September 20

Taking Precedence

By Marsh Chapel

Click here to hear the full service

Jonah 3:10–4:11

Philippians 1:21–30

Matthew 20:1–16

Click here to hear just the sermon

A friend of mine tells a story about their facilitation of a bible study on Matthew a few years ago.  The study was held in a church in a well-off town just outside a major American city.  For the first nineteen chapters of Matthew, there was lively discussion, and everything remained relatively calm.  But when discussion started on the passage which is our Gospel text this morning, the tenor of discussion changed.  There was anger, and resentment, and attempts to dismiss the story on various grounds, the chief ground being that it might be all right for the landowner to act like that in the kingdom of God, but in real life no one would work for them, and such behavior only rewards the lazy.  The members of the study had all worked hard to get where they were, and the idea that late hires would be paid the same as those who had worked out in the sun all day was both an outrage and deeply distressing to them, especially as this was a God story.  The vineyard owner’s claims were offensive.  Did they have no respect for diligence and hard work?  Did God have no respect for them in their hard work and diligence?  Things got pretty heated.  Then one of the members, who had not said much, suddenly said, “But haven’t any of us ever caught a break?  That’s what happens to the late hires, isn’t it?  It wasn’t their fault they weren’t hired.  They caught a break from the landowner.”  Well, this was a bible study that had been going for a while, and the members knew and trusted each other.  So they thought about it.  And little by little, “Well, when you put it that way …”, the stories began to come out: some about little and amusing breaks, some about life-changing ones, sometimes about breaks that saved a life or many lives.  The concept of “catching a break” was examined, as something that was not expected, not necessarily deserved; and while it might involve someone else feeling affection or the desire to help another person out, it could be, as it is in the Gospel, purely due to the desire of the one who hires and has both the control and resources to provide the break, and they provide it because they can.  The study session ended on the general understanding that everyone present allowed that they had experienced catching a break and they were grateful.  And of course God could do whatever God liked.  But they were honest enough to allow that while the kingdom of God was one thing; if they saw such behavior from their bosses, and if they were the ones first hired, it would still rankle.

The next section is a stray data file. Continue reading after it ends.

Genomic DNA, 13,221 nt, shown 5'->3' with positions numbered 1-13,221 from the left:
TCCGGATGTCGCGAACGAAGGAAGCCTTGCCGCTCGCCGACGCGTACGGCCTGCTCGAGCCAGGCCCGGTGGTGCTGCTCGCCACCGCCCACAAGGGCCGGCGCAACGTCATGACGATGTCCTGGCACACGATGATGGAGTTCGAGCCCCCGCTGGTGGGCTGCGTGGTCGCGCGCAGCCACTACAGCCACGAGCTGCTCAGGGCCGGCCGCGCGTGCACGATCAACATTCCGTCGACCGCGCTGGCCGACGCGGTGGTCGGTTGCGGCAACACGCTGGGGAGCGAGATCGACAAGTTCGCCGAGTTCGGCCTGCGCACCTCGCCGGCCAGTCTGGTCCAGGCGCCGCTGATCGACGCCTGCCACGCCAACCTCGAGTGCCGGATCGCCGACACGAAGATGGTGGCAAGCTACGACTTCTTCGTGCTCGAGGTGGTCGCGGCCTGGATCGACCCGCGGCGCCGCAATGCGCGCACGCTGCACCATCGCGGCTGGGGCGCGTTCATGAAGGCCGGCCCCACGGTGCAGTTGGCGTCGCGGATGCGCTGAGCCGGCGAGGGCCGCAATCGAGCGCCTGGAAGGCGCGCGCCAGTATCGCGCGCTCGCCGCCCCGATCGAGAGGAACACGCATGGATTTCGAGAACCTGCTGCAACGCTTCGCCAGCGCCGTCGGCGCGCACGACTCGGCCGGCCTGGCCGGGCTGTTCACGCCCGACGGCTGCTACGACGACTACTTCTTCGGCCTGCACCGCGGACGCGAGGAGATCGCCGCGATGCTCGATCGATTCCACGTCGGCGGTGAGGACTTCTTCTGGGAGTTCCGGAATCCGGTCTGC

Someone or something that “takes precedence” is someone or something that is more important than the people or things around them.  Or it is someone or something with somehow a right to preferential treatment.  Religious, academic, state, community, or family, processionals or seating arrangements often demonstrate the importance of some people taking precedence over others, through formal organization hierarchy.  And, taking precedence is often claimed, or given informally by individuals or groups, or given to certain people, as the members of the bible study gave precedence to the early hires over the late hires with regard to who deserved the most pay from the landowner.